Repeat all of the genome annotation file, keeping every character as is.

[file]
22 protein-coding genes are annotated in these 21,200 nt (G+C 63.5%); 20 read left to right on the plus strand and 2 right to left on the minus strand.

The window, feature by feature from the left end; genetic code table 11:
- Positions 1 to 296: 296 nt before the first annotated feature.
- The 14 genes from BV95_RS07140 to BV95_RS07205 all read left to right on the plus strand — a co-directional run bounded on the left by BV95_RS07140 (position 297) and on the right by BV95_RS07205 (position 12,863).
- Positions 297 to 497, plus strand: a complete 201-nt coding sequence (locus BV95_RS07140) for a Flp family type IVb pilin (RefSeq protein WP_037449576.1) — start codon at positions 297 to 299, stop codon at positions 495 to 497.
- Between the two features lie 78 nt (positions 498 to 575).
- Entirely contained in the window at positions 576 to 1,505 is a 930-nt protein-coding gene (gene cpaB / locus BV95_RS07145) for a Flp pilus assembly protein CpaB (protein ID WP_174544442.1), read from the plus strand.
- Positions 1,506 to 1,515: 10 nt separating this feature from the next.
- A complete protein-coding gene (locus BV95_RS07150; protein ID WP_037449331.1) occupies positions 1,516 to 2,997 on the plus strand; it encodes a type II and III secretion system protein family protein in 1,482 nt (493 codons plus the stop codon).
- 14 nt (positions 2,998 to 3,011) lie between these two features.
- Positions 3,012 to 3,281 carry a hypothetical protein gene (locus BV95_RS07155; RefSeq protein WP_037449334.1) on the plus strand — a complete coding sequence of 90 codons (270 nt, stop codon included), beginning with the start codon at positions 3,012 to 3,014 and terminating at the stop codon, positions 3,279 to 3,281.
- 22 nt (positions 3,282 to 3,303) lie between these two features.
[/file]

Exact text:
22 protein-coding genes are annotated in these 21,200 nt (G+C 63.5%); 20 read left to right on the plus strand and 2 right to left on the minus strand.

The window, feature by feature from the left end; genetic code table 11:
- Positions 1 to 296: 296 nt before the first annotated feature.
- The 14 genes from BV95_RS07140 to BV95_RS07205 all read left to right on the plus strand — a co-directional run bounded on the left by BV95_RS07140 (position 297) and on the right by BV95_RS07205 (position 12,863).
- Positions 297 to 497, plus strand: a complete 201-nt coding sequence (locus BV95_RS07140) for a Flp family type IVb pilin (RefSeq protein WP_037449576.1) — start codon at positions 297 to 299, stop codon at positions 495 to 497.
- Between the two features lie 78 nt (positions 498 to 575).
- Entirely contained in the window at positions 576 to 1,505 is a 930-nt protein-coding gene (gene cpaB / locus BV95_RS07145) for a Flp pilus assembly protein CpaB (protein ID WP_174544442.1), read from the plus strand.
- Positions 1,506 to 1,515: 10 nt separating this feature from the next.
- A complete protein-coding gene (locus BV95_RS07150; protein ID WP_037449331.1) occupies positions 1,516 to 2,997 on the plus strand; it encodes a type II and III secretion system protein family protein in 1,482 nt (493 codons plus the stop codon).
- 14 nt (positions 2,998 to 3,011) lie between these two features.
- Positions 3,012 to 3,281 carry a hypothetical protein gene (locus BV95_RS07155; RefSeq protein WP_037449334.1) on the plus strand — a complete coding sequence of 90 codons (270 nt, stop codon included), beginning with the start codon at positions 3,012 to 3,014 and terminating at the stop codon, positions 3,279 to 3,281.
- 22 nt (positions 3,282 to 3,303) lie between these two features.